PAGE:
Public Notices and Press Releases

Rollin’ 60s Neighborhood Crips Gang Member Pleads Guilty to Racketeering and Firearms Offenses

Federal Court in Newark Witnesses Gang Member's Admission to Serious Charges

NEWARK, N.J. – Amir Warden, known by the aliases “Stamps” and “Killa,” a 31-year-old member of the Rollin’ 60s Neighborhood Crips gang, has entered a guilty plea for his involvement in a racketeering conspiracy and illegal possession of firearms and ammunition. U.S. Attorney Philip R. Sellinger confirmed that Warden's plea was made on February 22, 2024, before U.S. District Judge Susan D. Wigenton, marking a significant development in the federal efforts to combat organized crime and violence.

Warden admitted to two counts of a superseding indictment that outlined his crimes, including participation in a Racketeer Influenced and Corrupt Organizations (RICO) conspiracy and possession of firearms and ammunition by a convicted felon. This plea sheds light on the broader criminal activities conducted by the Rollin’ 60s Neighborhood Crips, a gang known for its violent acts and distribution of controlled substances across the District of New Jersey and beyond.

From 2015 to September 22, 2022, Warden not only engaged in the distribution of controlled substances, including heroin on August 19, 2019, but also held a leadership role within the criminal enterprise. His illegal possession of weapons was confirmed on September 29, 2022, when he was found with three loaded firearms, three high-capacity drum magazines, and approximately 1,300 rounds of ammunition, despite his status as a convicted felon.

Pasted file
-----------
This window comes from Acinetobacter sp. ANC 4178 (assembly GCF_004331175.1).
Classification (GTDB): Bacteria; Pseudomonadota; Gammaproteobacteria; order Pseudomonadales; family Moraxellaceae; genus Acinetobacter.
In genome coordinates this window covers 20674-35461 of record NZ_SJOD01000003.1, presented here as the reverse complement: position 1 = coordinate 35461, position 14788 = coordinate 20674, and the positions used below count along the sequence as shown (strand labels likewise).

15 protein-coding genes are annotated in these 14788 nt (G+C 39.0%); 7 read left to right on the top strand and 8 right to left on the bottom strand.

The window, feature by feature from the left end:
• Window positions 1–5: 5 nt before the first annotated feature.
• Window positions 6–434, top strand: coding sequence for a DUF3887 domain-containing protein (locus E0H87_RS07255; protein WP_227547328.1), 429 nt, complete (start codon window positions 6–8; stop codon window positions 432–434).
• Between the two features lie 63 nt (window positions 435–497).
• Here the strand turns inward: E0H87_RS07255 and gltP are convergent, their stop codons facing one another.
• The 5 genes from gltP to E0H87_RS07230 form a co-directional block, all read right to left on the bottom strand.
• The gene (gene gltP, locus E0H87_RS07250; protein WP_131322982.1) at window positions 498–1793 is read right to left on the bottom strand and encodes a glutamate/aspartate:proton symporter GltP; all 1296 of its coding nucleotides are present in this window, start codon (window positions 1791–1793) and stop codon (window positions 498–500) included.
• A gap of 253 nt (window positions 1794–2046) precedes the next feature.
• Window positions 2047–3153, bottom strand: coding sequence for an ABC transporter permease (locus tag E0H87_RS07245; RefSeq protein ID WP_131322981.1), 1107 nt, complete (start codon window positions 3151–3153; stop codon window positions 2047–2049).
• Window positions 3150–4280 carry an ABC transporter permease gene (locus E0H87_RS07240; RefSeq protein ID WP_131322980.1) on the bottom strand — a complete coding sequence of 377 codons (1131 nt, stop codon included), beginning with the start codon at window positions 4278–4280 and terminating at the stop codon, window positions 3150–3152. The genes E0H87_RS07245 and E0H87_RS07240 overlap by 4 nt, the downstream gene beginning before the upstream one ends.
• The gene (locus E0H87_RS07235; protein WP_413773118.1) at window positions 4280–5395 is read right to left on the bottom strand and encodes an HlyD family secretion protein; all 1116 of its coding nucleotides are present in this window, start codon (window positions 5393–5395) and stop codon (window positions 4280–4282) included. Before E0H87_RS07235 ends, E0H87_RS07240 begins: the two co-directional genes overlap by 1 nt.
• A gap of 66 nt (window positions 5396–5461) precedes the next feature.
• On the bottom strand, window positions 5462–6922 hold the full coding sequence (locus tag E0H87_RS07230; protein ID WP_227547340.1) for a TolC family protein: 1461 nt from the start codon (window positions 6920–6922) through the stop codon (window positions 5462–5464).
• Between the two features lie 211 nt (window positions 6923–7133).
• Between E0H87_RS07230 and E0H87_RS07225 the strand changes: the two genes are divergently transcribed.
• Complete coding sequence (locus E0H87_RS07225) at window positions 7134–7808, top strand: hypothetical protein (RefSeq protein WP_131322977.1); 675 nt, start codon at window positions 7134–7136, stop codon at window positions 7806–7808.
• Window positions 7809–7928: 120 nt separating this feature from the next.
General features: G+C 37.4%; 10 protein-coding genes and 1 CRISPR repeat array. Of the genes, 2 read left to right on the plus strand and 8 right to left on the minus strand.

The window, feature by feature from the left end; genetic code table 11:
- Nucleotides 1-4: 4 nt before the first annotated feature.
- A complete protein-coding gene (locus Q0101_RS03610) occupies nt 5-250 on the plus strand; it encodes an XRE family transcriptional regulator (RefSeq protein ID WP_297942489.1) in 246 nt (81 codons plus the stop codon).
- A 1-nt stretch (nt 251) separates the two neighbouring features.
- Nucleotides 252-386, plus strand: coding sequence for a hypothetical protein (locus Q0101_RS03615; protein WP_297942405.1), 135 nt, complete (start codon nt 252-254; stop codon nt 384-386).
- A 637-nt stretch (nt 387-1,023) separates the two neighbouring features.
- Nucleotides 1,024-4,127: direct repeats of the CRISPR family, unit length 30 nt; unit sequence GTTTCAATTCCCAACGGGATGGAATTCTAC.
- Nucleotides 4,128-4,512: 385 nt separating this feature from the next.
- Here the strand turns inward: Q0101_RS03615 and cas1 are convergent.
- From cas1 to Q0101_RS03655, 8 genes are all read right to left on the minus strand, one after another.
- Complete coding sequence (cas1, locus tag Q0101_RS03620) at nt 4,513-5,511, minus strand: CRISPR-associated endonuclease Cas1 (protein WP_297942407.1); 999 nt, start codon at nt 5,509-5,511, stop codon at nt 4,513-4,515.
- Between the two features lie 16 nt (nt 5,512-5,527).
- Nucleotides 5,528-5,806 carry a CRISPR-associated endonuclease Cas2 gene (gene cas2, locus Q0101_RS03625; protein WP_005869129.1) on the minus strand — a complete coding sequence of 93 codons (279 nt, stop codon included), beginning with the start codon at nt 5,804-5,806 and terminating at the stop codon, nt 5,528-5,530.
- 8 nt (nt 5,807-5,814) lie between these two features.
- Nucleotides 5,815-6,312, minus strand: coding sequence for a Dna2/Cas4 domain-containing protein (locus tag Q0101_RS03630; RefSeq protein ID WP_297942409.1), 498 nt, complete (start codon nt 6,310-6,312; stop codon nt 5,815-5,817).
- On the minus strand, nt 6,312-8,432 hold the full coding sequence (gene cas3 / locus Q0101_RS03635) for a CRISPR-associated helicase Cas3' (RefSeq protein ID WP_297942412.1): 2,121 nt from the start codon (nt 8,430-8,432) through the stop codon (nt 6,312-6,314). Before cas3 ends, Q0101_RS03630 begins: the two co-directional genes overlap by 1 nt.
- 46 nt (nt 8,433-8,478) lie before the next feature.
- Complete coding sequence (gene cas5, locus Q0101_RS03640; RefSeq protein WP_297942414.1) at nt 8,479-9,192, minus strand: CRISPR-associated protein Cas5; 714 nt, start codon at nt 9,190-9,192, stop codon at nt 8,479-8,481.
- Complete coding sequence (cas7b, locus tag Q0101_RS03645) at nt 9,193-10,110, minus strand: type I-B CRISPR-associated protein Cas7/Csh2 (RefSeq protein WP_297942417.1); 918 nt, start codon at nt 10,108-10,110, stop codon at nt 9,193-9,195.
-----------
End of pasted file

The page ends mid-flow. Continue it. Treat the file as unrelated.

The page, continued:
The severity of these offenses has led to a potential maximum sentence of 20 years in prison and a fine of up to $250,000 for the racketeering conspiracy charge, and a maximum of 15 years in prison along with a fine of up to $250,000 for the firearms charge. Warden's sentencing is scheduled for June 25, 2024, where the consequences of his actions will be formally addressed.

The guilty plea is the culmination of extensive investigative efforts by various agencies, including the DEA, IRS-Criminal Investigation, ATF, and numerous local law enforcement departments. U.S. Attorney Sellinger highlighted the collaborative work of these agencies in leading to Warden's plea, underscoring the commitment to disrupting and dismantling high-level criminal organizations that pose a threat to the safety and security of the United States.

This case is part of the Organized Crime Drug Enforcement Task Forces (OCDETF) program, which employs a coordinated, multi-agency approach to target and eliminate the operations of high-level criminal enterprises. Assistant U.S. Attorney Francesca Liquori of the Special Prosecutions Unit represents the government in this case, emphasizing the ongoing dedication to prosecuting those who engage in organized crime and violence, thus endangering communities across New Jersey and the nation.

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